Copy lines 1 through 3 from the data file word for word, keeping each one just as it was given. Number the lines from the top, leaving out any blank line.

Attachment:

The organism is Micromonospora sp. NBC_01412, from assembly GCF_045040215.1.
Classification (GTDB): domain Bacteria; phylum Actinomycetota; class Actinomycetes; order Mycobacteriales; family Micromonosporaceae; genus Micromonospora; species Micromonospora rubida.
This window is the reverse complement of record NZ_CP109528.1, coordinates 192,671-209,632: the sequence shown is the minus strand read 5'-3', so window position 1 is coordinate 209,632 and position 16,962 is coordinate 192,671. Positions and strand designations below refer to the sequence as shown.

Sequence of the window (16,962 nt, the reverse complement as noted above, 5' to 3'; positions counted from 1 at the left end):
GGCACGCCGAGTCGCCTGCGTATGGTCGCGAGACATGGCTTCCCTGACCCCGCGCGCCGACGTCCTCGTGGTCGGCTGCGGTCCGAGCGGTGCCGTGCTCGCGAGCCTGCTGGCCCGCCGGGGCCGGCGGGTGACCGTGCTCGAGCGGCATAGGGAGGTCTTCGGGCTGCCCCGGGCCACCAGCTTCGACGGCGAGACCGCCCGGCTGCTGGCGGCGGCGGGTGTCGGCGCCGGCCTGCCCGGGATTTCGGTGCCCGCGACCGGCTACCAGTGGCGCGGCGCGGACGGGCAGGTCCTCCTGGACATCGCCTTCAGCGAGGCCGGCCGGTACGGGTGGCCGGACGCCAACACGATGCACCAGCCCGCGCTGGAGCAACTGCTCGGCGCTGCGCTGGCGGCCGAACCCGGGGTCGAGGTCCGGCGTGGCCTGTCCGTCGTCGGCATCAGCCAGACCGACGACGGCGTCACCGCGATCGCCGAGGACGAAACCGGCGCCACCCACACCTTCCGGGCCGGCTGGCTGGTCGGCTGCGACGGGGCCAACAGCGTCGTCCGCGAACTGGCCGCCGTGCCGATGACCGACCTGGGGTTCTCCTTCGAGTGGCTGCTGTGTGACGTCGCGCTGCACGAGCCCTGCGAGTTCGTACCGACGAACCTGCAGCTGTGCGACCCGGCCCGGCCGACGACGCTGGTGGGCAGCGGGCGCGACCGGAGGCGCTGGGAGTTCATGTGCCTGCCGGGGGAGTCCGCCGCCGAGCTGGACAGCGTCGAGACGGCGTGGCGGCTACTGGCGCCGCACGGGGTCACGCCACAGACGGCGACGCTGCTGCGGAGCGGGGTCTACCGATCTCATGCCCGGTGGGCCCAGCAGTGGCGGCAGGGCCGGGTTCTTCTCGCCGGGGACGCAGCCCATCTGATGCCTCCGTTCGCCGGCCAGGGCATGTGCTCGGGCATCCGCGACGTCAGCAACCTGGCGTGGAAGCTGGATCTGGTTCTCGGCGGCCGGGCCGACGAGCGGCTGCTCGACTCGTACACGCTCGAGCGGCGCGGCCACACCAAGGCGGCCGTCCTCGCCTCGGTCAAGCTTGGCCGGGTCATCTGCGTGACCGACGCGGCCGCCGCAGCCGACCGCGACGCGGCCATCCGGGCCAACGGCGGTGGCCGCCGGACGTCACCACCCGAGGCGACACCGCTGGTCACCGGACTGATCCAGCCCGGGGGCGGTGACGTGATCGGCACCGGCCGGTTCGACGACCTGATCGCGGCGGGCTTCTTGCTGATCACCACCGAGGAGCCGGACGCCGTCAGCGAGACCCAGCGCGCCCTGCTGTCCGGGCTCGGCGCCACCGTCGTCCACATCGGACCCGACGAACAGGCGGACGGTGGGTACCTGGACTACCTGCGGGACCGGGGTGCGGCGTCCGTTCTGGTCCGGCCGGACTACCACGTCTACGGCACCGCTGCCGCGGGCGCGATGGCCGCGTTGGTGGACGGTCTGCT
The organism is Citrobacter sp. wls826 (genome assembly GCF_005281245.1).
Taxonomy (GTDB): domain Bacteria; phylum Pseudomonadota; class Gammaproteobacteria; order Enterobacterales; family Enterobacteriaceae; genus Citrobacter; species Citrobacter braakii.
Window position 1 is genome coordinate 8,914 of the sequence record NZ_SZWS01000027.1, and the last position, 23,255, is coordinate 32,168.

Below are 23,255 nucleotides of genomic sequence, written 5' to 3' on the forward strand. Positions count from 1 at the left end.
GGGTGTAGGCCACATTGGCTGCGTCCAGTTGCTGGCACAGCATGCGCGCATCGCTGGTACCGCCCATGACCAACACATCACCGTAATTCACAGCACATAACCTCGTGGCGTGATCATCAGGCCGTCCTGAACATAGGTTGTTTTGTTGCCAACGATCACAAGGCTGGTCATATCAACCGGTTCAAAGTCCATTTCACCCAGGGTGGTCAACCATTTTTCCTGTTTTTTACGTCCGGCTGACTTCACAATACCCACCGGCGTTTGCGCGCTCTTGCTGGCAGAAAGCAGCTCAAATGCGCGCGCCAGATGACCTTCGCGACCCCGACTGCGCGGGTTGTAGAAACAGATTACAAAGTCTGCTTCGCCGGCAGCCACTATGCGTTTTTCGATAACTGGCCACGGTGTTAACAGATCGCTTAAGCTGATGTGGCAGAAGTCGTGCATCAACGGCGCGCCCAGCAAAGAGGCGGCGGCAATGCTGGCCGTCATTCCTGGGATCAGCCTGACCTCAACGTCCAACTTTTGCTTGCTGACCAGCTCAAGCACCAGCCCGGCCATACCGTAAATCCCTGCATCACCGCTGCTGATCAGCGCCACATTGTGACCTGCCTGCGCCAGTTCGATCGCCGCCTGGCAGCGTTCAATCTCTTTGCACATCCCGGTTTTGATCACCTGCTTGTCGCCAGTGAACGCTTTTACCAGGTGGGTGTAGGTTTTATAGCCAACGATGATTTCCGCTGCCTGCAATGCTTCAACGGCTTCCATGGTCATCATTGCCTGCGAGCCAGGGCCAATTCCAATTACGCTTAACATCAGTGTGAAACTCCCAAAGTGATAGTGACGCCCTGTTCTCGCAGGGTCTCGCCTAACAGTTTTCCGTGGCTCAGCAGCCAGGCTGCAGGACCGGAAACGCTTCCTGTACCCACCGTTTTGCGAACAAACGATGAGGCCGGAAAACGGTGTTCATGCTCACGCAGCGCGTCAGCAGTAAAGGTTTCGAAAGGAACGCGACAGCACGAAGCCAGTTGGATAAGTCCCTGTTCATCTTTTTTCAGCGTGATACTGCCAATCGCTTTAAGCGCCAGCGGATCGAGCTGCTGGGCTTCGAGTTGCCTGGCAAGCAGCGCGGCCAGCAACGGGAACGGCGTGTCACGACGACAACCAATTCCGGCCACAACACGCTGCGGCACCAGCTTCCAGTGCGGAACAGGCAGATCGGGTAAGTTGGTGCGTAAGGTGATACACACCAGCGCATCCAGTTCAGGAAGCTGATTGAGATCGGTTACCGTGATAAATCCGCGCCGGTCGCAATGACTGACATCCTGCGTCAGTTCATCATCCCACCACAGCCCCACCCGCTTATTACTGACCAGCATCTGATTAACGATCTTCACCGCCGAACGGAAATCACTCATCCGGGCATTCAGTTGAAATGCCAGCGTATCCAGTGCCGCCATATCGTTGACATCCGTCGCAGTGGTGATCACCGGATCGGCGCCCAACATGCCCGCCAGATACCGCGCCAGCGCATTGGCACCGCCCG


The organism is Micromonospora sp. NBC_01412, from assembly GCF_045040215.1.
Classification (GTDB): domain Bacteria; phylum Actinomycetota; class Actinomycetes; order Mycobacteriales; family Micromonosporaceae; genus Micromonospora; species Micromonospora rubida.
This window is the reverse complement of record NZ_CP109528.1, coordinates 192,671-209,632: the sequence shown is the minus strand read 5'-3', so window position 1 is coordinate 209,632 and position 16,962 is coordinate 192,671. Positions and strand designations below refer to the sequence as shown.